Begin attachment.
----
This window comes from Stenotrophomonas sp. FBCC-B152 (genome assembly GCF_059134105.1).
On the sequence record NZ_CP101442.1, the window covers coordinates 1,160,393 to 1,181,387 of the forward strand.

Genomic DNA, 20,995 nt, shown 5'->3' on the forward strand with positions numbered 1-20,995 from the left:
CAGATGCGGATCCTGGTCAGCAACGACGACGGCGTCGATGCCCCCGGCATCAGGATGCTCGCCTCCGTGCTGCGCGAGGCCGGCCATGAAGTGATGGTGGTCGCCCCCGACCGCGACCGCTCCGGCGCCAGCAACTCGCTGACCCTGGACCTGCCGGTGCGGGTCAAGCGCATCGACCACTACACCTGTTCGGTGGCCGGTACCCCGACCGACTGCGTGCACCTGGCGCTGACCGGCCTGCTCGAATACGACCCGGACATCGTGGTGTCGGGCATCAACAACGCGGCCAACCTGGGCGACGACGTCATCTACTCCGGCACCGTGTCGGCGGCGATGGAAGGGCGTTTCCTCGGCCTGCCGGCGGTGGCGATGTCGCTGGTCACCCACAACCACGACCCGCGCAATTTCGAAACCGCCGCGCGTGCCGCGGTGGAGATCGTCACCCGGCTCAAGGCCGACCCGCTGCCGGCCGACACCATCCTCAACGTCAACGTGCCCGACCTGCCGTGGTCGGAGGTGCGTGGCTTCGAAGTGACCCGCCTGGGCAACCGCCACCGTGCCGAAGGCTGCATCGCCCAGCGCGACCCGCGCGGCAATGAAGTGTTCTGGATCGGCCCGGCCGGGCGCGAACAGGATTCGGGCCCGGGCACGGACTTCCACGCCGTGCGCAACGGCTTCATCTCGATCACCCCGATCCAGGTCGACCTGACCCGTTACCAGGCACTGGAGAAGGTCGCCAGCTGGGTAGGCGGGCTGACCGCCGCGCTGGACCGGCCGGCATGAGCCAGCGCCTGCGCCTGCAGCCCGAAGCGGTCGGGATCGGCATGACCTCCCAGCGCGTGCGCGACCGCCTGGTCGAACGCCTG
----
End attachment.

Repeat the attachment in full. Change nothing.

This window comes from Stenotrophomonas sp. FBCC-B152 (genome assembly GCF_059134105.1).
On the sequence record NZ_CP101442.1, the window covers coordinates 1,160,393 to 1,181,387 of the forward strand.

Genomic DNA, 20,995 nt, shown 5'->3' on the forward strand with positions numbered 1-20,995 from the left:
CAGATGCGGATCCTGGTCAGCAACGACGACGGCGTCGATGCCCCCGGCATCAGGATGCTCGCCTCCGTGCTGCGCGAGGCCGGCCATGAAGTGATGGTGGTCGCCCCCGACCGCGACCGCTCCGGCGCCAGCAACTCGCTGACCCTGGACCTGCCGGTGCGGGTCAAGCGCATCGACCACTACACCTGTTCGGTGGCCGGTACCCCGACCGACTGCGTGCACCTGGCGCTGACCGGCCTGCTCGAATACGACCCGGACATCGTGGTGTCGGGCATCAACAACGCGGCCAACCTGGGCGACGACGTCATCTACTCCGGCACCGTGTCGGCGGCGATGGAAGGGCGTTTCCTCGGCCTGCCGGCGGTGGCGATGTCGCTGGTCACCCACAACCACGACCCGCGCAATTTCGAAACCGCCGCGCGTGCCGCGGTGGAGATCGTCACCCGGCTCAAGGCCGACCCGCTGCCGGCCGACACCATCCTCAACGTCAACGTGCCCGACCTGCCGTGGTCGGAGGTGCGTGGCTTCGAAGTGACCCGCCTGGGCAACCGCCACCGTGCCGAAGGCTGCATCGCCCAGCGCGACCCGCGCGGCAATGAAGTGTTCTGGATCGGCCCGGCCGGGCGCGAACAGGATTCGGGCCCGGGCACGGACTTCCACGCCGTGCGCAACGGCTTCATCTCGATCACCCCGATCCAGGTCGACCTGACCCGTTACCAGGCACTGGAGAAGGTCGCCAGCTGGGTAGGCGGGCTGACCGCCGCGCTGGACCGGCCGGCATGAGCCAGCGCCTGCGCCTGCAGCCCGAAGCGGTCGGGATCGGCATGACCTCCCAGCGCGTGCGCGACCGCCTGGTCGAACGCCTG